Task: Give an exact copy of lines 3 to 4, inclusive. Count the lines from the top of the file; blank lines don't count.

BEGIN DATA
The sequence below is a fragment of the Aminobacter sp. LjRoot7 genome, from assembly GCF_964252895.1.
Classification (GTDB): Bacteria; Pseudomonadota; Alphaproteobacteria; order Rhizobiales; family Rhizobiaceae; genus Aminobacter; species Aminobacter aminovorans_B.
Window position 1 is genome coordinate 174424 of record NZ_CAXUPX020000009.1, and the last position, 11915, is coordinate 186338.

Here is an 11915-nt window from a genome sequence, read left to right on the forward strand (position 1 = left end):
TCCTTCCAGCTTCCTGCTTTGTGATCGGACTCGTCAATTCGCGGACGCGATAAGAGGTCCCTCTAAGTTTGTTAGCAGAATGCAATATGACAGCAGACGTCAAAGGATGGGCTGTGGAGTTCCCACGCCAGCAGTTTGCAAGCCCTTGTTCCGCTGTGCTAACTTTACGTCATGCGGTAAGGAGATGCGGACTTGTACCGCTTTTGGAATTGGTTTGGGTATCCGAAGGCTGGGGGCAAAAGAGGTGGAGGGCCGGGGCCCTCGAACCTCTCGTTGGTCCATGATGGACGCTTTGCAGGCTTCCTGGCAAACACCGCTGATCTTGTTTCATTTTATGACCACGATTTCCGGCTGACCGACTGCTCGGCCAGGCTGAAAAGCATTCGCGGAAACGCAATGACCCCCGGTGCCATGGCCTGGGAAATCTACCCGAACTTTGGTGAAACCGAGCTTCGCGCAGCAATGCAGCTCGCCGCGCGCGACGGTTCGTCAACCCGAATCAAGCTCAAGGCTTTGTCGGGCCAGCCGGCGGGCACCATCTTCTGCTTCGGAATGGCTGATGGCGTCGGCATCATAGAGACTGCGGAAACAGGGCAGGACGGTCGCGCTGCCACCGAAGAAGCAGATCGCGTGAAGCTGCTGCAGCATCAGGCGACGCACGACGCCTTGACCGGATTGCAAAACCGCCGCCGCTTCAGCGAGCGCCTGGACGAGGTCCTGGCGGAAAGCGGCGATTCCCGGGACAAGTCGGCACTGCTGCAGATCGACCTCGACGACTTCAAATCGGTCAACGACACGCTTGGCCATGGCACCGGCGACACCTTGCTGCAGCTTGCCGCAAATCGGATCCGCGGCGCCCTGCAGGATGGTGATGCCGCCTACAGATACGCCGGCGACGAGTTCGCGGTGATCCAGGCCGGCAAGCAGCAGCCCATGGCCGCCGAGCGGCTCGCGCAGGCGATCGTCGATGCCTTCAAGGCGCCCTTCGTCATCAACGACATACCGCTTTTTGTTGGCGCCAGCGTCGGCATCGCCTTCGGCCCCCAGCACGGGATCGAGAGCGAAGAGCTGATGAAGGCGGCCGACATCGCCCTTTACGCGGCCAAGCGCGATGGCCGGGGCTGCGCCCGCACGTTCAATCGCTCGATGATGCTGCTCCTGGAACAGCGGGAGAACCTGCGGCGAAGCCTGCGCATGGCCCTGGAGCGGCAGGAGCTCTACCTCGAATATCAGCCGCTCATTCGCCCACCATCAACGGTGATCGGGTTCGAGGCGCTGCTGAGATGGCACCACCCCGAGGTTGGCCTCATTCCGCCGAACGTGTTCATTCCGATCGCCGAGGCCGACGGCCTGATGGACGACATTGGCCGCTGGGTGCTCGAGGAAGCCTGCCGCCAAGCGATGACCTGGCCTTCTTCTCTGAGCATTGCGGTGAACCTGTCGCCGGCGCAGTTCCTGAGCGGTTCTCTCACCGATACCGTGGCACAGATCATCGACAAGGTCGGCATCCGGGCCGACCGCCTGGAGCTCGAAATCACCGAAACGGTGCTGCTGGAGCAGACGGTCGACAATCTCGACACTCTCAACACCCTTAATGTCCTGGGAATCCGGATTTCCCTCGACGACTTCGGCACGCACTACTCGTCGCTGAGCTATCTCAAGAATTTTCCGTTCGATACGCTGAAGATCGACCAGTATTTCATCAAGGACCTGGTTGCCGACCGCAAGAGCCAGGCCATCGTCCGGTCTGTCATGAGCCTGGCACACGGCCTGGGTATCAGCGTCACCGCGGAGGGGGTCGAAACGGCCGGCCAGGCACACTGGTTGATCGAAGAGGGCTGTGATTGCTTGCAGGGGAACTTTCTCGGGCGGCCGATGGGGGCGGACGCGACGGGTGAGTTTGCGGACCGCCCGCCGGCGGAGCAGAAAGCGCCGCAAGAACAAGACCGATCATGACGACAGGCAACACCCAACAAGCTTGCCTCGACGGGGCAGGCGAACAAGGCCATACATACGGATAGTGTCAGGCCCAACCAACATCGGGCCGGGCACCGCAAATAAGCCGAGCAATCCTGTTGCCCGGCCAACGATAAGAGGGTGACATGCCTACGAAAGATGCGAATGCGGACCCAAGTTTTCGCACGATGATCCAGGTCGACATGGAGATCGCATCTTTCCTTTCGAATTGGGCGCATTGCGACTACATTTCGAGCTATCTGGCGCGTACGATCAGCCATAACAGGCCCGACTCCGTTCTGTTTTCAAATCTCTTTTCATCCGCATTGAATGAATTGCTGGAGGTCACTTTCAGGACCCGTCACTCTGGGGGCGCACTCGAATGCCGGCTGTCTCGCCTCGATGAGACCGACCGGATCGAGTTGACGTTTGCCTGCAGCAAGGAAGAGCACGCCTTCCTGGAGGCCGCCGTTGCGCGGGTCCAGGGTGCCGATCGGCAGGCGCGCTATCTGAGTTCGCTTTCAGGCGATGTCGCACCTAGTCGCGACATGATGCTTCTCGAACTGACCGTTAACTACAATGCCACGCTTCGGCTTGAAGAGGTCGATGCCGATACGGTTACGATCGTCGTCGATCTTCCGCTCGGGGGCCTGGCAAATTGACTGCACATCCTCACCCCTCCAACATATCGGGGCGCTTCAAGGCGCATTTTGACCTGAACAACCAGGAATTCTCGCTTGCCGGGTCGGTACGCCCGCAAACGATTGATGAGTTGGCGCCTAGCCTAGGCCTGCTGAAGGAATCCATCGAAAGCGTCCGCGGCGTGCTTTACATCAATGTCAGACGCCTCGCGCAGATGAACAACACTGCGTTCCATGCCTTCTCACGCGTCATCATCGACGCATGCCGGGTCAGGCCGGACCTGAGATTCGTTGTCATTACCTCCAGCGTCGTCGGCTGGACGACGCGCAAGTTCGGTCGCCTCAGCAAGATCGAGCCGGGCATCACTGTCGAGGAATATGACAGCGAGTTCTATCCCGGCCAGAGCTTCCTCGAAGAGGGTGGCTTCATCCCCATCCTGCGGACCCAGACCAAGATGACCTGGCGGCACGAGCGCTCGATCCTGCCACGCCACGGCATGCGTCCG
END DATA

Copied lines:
Window position 1 is genome coordinate 174424 of record NZ_CAXUPX020000009.1, and the last position, 11915, is coordinate 186338.

Here is an 11915-nt window from a genome sequence, read left to right on the forward strand (position 1 = left end):